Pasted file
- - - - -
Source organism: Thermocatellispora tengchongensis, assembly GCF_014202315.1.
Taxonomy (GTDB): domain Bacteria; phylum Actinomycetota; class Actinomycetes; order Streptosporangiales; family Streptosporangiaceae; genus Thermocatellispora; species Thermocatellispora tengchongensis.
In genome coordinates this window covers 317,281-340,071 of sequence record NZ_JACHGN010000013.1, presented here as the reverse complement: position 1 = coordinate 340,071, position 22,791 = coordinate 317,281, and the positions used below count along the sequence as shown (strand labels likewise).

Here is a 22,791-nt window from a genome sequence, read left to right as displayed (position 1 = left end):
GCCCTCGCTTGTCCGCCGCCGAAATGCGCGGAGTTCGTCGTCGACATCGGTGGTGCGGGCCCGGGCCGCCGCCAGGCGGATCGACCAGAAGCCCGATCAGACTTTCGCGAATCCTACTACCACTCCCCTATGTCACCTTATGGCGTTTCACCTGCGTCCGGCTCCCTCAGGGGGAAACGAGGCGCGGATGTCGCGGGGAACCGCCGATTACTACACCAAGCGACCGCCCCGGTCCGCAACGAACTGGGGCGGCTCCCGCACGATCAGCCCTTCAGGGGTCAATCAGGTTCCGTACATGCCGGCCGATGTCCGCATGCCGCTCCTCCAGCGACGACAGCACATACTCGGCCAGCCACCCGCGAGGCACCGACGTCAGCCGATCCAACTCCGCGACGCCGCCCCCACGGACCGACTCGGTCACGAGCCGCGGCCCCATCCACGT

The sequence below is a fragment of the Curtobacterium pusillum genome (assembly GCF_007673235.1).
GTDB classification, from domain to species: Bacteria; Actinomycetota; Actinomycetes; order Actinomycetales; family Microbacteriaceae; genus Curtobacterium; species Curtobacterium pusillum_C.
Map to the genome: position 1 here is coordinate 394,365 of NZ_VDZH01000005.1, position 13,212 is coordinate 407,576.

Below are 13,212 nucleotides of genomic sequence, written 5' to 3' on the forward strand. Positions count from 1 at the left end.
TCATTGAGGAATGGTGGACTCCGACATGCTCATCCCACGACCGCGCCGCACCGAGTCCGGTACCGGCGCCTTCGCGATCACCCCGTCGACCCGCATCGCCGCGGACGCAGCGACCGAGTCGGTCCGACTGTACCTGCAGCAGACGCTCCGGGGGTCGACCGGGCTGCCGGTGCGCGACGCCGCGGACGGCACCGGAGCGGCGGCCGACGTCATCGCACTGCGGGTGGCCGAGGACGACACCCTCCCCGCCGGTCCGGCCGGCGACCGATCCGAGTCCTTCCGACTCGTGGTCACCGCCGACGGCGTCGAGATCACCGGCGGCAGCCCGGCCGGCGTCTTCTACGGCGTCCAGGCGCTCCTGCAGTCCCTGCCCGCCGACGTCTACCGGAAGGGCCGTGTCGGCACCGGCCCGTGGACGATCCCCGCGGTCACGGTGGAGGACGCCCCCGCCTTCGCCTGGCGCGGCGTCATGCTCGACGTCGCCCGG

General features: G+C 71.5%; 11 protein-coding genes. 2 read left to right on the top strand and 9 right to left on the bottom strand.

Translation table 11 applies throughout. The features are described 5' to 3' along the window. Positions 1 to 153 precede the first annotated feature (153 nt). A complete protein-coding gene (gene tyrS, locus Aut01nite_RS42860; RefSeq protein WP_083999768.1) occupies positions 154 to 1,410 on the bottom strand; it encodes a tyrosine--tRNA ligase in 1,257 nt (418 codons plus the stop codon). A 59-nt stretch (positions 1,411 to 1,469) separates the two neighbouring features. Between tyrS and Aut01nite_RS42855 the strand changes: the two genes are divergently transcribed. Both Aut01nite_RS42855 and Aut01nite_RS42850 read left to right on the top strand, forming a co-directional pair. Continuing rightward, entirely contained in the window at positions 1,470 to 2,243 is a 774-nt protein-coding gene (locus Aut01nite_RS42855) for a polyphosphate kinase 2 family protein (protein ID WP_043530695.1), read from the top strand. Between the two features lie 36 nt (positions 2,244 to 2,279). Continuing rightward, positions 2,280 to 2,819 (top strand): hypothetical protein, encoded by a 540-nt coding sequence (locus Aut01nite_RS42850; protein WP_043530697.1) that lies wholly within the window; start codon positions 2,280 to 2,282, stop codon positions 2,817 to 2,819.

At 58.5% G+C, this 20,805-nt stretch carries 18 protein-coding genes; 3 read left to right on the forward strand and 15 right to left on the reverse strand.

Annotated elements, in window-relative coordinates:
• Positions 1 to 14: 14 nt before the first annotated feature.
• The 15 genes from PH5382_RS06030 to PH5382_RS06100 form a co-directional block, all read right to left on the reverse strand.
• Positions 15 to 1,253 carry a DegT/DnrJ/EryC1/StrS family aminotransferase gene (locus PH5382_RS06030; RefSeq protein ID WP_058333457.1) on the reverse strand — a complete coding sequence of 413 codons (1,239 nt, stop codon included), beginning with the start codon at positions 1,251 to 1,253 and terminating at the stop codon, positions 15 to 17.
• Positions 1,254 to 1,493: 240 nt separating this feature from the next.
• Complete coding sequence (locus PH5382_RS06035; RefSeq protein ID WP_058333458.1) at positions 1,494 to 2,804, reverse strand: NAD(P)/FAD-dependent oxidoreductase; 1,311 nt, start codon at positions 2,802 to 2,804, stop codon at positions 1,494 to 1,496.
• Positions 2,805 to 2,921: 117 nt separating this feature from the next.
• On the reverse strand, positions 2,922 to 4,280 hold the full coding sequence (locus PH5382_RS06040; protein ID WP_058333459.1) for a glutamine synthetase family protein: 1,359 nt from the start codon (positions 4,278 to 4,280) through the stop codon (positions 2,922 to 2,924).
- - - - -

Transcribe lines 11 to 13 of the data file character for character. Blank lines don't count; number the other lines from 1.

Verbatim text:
General features: G+C 71.5%; 11 protein-coding genes. 2 read left to right on the top strand and 9 right to left on the bottom strand.

Translation table 11 applies throughout. The features are described 5' to 3' along the window. Positions 1 to 153 precede the first annotated feature (153 nt). A complete protein-coding gene (gene tyrS, locus Aut01nite_RS42860; RefSeq protein WP_083999768.1) occupies positions 154 to 1,410 on the bottom strand; it encodes a tyrosine--tRNA ligase in 1,257 nt (418 codons plus the stop codon). A 59-nt stretch (positions 1,411 to 1,469) separates the two neighbouring features. Between tyrS and Aut01nite_RS42855 the strand changes: the two genes are divergently transcribed. Both Aut01nite_RS42855 and Aut01nite_RS42850 read left to right on the top strand, forming a co-directional pair. Continuing rightward, entirely contained in the window at positions 1,470 to 2,243 is a 774-nt protein-coding gene (locus Aut01nite_RS42855) for a polyphosphate kinase 2 family protein (protein ID WP_043530695.1), read from the top strand. Between the two features lie 36 nt (positions 2,244 to 2,279). Continuing rightward, positions 2,280 to 2,819 (top strand): hypothetical protein, encoded by a 540-nt coding sequence (locus Aut01nite_RS42850; protein WP_043530697.1) that lies wholly within the window; start codon positions 2,280 to 2,282, stop codon positions 2,817 to 2,819.

At 58.5% G+C, this 20,805-nt stretch carries 18 protein-coding genes; 3 read left to right on the forward strand and 15 right to left on the reverse strand.